IDAHO — April is National Stress Awareness Month, and if you're feeling stressed out a little bit more lately, you're not alone.
A Harris Poll revealed 84% of U.S. adults felt at least one emotion associated with prolonged stress in January. The American Psychological Association reports the most common feelings were anxiety, sadness, and anger.
As we're now more than a year into the COVID-19 pandemic, you've probably felt at least one of those emotions over the last few months. So how can you know when it's time to seek professional help to deal with it all?
Dr. Sheila Giffen, Executive Medical Director of the Saint Alphonsus Health Alliance, says you should realize is that stress is actually a normal reaction at first.
"But, over time, stress can cause some more chronic symptoms such as headaches, difficulty concentrating, fatigue, maybe some rapid heart rates, stomach issues, irritability, depression, difficulty sleeping, and many more symptoms," Dr. Giffen explains.
One of the key steps to de-stressing is acknowledging stress to begin with.
"The first step is to realize that we're feeling stressed so take a minute and recognize those symptoms," says Dr. Giffen. "Then take a couple deep breaths and assess the situation. What is it about this time period that I can control?"
Dr. Giffen says the pandemic in particular has been a great source of stress, and while we can't control how other people feel or deal with the pandemic, we can control how we protect ourselves.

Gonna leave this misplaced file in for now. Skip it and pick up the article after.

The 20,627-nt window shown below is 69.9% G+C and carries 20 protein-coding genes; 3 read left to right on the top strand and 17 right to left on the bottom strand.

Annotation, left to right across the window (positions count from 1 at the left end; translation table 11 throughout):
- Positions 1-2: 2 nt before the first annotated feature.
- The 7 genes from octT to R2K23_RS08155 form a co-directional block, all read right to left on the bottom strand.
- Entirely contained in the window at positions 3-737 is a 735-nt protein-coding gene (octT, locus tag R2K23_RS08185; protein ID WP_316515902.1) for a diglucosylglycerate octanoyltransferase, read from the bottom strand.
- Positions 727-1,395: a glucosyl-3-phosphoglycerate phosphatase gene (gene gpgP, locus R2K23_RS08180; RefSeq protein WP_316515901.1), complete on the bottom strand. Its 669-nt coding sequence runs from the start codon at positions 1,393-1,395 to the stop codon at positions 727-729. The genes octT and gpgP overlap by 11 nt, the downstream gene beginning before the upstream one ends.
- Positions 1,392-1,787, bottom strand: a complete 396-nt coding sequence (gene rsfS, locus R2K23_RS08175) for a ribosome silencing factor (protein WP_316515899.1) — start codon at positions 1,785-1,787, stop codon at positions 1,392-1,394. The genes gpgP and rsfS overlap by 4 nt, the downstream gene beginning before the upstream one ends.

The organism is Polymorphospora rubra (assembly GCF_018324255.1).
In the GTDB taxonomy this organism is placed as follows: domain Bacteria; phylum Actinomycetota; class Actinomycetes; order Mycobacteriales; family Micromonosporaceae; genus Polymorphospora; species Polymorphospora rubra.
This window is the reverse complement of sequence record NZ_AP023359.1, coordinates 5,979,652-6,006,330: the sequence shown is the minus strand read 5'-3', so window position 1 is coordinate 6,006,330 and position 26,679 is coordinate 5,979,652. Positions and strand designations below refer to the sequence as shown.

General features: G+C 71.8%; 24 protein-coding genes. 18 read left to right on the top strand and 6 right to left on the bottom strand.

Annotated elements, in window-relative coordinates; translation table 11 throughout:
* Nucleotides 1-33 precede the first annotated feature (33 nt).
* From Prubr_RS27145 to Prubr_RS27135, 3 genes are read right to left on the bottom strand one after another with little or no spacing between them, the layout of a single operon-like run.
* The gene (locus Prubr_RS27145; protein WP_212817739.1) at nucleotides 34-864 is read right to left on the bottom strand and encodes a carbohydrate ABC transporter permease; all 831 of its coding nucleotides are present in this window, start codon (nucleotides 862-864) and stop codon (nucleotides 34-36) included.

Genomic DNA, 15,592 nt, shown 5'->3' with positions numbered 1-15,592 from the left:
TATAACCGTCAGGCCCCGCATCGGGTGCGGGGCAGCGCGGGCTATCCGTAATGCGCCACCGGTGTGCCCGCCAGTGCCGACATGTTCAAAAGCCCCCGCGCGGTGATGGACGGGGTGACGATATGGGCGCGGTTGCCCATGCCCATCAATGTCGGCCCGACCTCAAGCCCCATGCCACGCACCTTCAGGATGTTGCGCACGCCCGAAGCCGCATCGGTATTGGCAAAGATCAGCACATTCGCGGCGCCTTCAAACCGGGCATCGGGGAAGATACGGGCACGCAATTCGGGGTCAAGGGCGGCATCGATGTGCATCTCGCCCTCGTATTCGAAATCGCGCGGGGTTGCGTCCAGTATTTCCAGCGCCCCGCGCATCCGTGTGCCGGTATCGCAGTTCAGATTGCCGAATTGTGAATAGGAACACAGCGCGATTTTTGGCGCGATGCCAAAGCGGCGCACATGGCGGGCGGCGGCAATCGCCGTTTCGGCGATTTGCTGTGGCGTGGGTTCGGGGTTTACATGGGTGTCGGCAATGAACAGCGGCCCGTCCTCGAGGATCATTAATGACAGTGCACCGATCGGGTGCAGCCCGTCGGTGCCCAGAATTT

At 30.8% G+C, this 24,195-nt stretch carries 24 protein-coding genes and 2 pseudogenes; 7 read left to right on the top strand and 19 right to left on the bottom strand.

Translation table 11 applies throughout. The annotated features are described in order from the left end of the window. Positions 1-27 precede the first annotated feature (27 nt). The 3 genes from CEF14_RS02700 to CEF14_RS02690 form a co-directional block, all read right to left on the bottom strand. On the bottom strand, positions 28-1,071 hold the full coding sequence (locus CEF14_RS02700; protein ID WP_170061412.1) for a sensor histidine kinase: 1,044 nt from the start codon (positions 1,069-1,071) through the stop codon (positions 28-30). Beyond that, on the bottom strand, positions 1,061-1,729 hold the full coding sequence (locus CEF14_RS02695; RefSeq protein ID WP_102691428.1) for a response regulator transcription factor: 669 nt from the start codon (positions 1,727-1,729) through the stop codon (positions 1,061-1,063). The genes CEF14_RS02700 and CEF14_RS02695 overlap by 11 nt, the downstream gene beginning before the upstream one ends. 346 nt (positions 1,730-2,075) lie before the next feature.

That includes actions like wearing a mask, social distancing, and getting a COVID-19 vaccination.
"Having a little bit of control can help us feel less stressed," she says.
Dr. Giffen also suggests learning resiliency skills to help you in the long-term versus de-stressing at the moment.
"Resiliency is really about bouncing back from a stressful situation. We've all been practicing those skills over the past year in the setting of a pandemic," says Dr. Giffen. "We can build resiliency through stress reduction techniques. Healthy lifestyle, sleeping, exercising, healthy eating, and tapping into our friends and family for support."
With more Idahoans and adults across the country getting their COVID vaccine, life is slowly starting to become a little more normal. Still, even with a return to a sort of normalcy, that can also become a stressor.
"Anytime we have a change, whether it feels like it's a good change, can cause stress," says Dr. Giffen. "What we want to do is, again, tap into those resiliency techniques that we have learned and then maybe even get a health check from your provider and plan for it. Plan for that stressful period and know what you're going to do."
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